Partenariat mondial sur les sols

Archive des faits saillants

The Global Soil Laboratory Network (GLOSOLAN) has initiated a Proficiency Test (PT) exercise for monitoring the accuracy and precision of soil analysis in Africa and the Near East and North Africa (NENA) regions. This quality control exercise aims to assess the performance of soil laboratories across Sub-Saharan Africa, Near East, and North Africa.


The Global Soil Laboratory Network (GLOSOLAN) was established in 2017 under the FAO's Global Soil Partnership (GSP) to strengthen soil analytical capacity worldwide and harmonize laboratory protocols and standards.  The success of the network hinges on the active participation of member laboratories. Recognizing the need for coordinated efforts at the regional level, Regional Soil Laboratory Networks (RESOLANs) were introduced some years ago. These regional networks, 7 as of today, serve to facilitate coordination collaboration and communication among laboratories within a specific region, enhancing the overall efficiency of soil analysis procedures. At the country level, National Soil Laboratory Networks (NASOLANs) were also established to overcome language and cultural barriers, promote collaboration and address specific challenges to countries. Presently, there are over 30 NASOLANs established within the framework of GLOSOLAN.



Quatre voies par lesquelles les légumineuses nourrissent les sols qui nous nourrissent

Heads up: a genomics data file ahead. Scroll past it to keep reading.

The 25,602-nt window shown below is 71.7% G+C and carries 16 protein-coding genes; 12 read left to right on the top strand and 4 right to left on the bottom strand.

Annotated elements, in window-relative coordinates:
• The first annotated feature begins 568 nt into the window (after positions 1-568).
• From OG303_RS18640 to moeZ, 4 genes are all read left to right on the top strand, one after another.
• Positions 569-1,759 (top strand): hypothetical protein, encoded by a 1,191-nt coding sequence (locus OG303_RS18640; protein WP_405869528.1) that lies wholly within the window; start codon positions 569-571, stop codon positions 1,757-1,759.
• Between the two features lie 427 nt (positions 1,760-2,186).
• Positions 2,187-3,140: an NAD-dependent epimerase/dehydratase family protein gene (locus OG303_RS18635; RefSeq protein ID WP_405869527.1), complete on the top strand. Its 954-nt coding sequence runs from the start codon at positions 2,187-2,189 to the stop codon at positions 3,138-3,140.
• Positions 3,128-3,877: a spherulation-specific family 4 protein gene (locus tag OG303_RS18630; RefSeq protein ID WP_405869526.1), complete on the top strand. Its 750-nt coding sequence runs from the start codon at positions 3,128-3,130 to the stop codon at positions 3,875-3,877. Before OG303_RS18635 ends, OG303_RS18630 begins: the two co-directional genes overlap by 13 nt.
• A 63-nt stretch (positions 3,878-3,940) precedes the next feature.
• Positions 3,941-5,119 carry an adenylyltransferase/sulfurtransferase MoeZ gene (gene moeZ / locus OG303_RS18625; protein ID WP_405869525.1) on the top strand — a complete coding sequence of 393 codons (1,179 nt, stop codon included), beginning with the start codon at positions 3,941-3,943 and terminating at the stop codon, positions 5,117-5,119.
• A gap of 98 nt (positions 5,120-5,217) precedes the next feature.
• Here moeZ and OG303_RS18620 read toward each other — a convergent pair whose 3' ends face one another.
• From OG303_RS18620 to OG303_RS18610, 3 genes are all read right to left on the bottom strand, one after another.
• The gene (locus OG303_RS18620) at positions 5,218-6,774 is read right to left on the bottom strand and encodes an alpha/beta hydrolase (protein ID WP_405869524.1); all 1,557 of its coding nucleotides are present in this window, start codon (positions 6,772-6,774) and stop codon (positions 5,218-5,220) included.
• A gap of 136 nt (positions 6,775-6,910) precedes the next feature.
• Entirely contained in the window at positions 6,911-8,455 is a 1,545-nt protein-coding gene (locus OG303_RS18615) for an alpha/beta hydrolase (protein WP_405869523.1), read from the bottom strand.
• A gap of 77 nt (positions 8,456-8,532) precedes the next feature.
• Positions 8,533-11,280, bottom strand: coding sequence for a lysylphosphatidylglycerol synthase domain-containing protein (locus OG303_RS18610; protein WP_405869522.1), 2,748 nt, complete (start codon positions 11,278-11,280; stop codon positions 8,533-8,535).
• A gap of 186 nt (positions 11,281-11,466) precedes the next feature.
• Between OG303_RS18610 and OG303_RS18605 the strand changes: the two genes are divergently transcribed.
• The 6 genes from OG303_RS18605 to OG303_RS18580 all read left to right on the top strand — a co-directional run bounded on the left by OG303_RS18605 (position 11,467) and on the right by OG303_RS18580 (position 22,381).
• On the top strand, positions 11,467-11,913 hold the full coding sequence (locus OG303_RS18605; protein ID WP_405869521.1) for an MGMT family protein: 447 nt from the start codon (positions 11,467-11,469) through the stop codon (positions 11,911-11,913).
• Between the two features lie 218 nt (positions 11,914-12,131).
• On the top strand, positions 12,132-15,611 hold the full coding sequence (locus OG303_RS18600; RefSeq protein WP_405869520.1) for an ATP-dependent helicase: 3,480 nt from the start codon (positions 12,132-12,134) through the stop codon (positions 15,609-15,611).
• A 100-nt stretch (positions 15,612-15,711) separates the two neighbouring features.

Qu’il s’agisse des haricots, lentilles, pois chiches et petits pois que nous connaissons tous ou de variétés moins connues comme le lupin ou le haricot adzuki, les légumineuses sont porteuses de multiples bienfaits pour la santé des sols et contribuent à une alimentation saine.


The International Year of Soils 2015, declared by the General Assembly of the United Nations, triggered tremendous growth in public and political interest in soils, with new information about soil health and sustainable management emerging at an ever-increasing rate from the research community. One of the major contributors to the success of the International Year of Soils was the release of the Status of the World’s Soil Resources Report on World Soil Day 2015.


On 17 January 2024, the International Network on Soil Pollution (INSOP) marked an important milestone by conducting its first working group (WG) session of 2024, focusing on sustainable soil management. The meeting was held online via Zoom, and was attended by 108 participants. The purpose of this session was to launch the activities of the Remediation WG defined during the network’s annual meeting in June 2023. To learn about the WG objectives and activities, details can be accessed here.